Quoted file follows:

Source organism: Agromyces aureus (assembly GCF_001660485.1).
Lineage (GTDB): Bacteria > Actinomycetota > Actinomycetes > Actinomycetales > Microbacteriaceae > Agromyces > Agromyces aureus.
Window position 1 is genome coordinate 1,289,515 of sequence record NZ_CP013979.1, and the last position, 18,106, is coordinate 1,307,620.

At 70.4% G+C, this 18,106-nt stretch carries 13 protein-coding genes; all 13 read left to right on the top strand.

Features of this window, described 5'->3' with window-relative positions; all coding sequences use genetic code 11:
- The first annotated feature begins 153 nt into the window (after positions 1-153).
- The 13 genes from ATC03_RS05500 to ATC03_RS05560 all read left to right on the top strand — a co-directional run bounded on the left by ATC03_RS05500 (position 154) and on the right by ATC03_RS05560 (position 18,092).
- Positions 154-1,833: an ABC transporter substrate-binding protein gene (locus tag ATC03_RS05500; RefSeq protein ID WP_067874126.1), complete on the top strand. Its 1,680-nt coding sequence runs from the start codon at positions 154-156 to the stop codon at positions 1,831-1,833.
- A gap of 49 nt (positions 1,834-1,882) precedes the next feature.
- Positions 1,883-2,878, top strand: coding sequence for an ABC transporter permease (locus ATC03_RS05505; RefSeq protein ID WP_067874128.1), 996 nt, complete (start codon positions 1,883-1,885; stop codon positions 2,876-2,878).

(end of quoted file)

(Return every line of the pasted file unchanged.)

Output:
Source organism: Agromyces aureus (assembly GCF_001660485.1).
Lineage (GTDB): Bacteria > Actinomycetota > Actinomycetes > Actinomycetales > Microbacteriaceae > Agromyces > Agromyces aureus.
Window position 1 is genome coordinate 1,289,515 of sequence record NZ_CP013979.1, and the last position, 18,106, is coordinate 1,307,620.

At 70.4% G+C, this 18,106-nt stretch carries 13 protein-coding genes; all 13 read left to right on the top strand.

Features of this window, described 5'->3' with window-relative positions; all coding sequences use genetic code 11:
- The first annotated feature begins 153 nt into the window (after positions 1-153).
- The 13 genes from ATC03_RS05500 to ATC03_RS05560 all read left to right on the top strand — a co-directional run bounded on the left by ATC03_RS05500 (position 154) and on the right by ATC03_RS05560 (position 18,092).
- Positions 154-1,833: an ABC transporter substrate-binding protein gene (locus tag ATC03_RS05500; RefSeq protein ID WP_067874126.1), complete on the top strand. Its 1,680-nt coding sequence runs from the start codon at positions 154-156 to the stop codon at positions 1,831-1,833.
- A gap of 49 nt (positions 1,834-1,882) precedes the next feature.
- Positions 1,883-2,878, top strand: coding sequence for an ABC transporter permease (locus ATC03_RS05505; RefSeq protein ID WP_067874128.1), 996 nt, complete (start codon positions 1,883-1,885; stop codon positions 2,876-2,878).